I picked up the first trade of the most recent "Batgirl" series over the summer, and enjoyed it enough to pick up the second trade as my last online purchase before Borders announced its forthcoming closure. Unfortunately, with time and so forth, it's sat unread on my nightstand since then. I finally plowed through it today, and it was just fantastic. Miller was clearly crafting a great cast around Stephanie, and it's sad to know that it's all over.

If you haven't checked out the series yet, I highly recommend it. And I'm looking forward to the next trade(s?).

Thursday, August 25, 2011

Don't You Hate Pants?

"Pants," in this case, used in the British sense of the word. A less-posed image of the Henry Cavill Superman costume has come about, which reveals some of what was hidden about Superman's costume:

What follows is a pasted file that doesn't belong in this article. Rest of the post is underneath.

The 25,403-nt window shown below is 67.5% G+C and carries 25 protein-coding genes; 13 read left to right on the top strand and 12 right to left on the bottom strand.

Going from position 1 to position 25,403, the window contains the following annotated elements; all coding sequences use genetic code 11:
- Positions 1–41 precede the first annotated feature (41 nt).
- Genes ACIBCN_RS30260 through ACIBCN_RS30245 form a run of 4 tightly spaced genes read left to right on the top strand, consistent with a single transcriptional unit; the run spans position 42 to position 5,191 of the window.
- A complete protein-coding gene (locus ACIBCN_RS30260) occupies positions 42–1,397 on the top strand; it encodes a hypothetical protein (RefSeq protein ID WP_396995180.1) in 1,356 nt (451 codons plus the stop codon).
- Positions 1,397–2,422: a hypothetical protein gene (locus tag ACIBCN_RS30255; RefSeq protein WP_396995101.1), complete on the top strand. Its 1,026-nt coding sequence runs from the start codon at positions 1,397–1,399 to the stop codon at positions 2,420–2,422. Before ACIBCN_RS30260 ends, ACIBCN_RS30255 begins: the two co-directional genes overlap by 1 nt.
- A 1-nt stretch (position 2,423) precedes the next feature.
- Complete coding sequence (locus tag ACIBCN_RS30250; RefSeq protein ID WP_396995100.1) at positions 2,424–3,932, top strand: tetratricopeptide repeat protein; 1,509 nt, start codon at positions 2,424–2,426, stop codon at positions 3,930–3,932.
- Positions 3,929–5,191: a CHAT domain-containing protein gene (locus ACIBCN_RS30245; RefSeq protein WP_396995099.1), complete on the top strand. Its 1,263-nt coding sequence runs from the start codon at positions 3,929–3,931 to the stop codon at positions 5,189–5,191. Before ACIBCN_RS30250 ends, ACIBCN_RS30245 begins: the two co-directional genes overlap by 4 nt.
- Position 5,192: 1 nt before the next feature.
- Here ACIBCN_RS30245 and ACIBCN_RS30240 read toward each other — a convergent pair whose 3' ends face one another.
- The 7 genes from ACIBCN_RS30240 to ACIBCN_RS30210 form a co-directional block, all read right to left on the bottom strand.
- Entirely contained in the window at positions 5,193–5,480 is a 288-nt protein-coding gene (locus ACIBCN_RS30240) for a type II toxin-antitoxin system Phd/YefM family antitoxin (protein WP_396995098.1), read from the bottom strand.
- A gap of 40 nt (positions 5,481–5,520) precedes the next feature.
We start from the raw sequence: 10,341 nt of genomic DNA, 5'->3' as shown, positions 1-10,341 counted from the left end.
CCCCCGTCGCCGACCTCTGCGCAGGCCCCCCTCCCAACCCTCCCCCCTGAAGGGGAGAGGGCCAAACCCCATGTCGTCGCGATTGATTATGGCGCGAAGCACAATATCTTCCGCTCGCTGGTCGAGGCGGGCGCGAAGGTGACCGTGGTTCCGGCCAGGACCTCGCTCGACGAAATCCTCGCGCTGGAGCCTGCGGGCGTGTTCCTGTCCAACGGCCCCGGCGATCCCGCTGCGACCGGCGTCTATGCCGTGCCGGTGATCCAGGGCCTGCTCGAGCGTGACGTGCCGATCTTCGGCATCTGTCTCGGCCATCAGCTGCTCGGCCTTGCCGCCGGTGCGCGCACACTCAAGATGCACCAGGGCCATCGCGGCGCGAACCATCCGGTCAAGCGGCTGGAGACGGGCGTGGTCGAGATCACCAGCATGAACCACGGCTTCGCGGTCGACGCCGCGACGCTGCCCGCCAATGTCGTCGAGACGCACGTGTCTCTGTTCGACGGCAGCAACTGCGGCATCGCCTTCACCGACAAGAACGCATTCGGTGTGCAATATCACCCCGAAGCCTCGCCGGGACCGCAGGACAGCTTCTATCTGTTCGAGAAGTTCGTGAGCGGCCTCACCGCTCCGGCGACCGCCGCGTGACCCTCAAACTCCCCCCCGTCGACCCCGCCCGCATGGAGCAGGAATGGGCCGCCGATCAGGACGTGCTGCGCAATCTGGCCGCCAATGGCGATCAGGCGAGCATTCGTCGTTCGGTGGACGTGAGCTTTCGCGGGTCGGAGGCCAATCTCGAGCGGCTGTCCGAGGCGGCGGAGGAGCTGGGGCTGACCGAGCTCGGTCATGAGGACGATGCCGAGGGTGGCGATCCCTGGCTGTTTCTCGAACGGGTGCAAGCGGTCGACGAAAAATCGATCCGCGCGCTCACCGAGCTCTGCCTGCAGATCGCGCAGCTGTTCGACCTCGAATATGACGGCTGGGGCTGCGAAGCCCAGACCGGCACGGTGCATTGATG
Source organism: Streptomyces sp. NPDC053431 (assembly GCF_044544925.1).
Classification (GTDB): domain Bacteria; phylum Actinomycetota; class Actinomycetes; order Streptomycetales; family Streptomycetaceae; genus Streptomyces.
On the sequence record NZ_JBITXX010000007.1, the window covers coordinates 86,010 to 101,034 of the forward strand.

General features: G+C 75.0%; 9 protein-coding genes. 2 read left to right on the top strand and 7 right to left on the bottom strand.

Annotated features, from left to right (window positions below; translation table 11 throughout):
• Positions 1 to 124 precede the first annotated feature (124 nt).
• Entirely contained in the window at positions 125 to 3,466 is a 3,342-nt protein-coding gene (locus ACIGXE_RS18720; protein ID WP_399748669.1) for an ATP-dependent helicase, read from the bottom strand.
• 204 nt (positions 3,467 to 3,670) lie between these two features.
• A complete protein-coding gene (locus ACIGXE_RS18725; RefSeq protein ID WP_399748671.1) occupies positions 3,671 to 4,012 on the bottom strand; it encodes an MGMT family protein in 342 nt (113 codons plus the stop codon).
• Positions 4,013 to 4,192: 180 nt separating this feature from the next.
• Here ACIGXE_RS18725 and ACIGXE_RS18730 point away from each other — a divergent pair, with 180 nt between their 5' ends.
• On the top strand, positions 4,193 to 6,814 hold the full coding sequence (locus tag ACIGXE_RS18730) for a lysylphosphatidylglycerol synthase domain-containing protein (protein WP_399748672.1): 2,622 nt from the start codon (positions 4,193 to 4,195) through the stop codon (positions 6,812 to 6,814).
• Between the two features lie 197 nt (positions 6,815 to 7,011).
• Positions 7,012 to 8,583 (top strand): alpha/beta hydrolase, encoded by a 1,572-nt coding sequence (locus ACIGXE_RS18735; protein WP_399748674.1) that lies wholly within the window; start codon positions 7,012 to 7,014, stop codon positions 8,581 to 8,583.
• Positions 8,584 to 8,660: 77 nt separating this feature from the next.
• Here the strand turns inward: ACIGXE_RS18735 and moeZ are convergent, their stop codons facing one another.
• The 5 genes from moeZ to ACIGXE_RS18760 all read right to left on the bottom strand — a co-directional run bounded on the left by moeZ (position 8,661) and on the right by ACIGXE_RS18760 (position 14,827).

It's Bigfoot!

I snagged that shot from Cosmic Book News, which has a couple of different angles and a look at the black-caped Faora. Zod's costume, apparently, will be added in digitally later. It'll be interesting to see what that's like; a part of me hopes that it looks as alien and futuristic now as the weird glowy Kryptonian clothes looked in "Superman."

As for the Man himself, it's clear that he's lost the trunks. As I mentioned in the last post on the subject, losing the trunks for the film could be a good thing, depending on what they do with other aspects of the design. The other shot of Superman at CBN shows a distinct shininess to his cuffs and flanks, which was suggested by the difference in texture those showed in the promotional image. If that stands out enough, it might break up the costume in the way it needs for the trunks to be gone. It's not clear if he's rocking a full belt with this, or just a buckle of some sort, but there's at least some ornamentation there.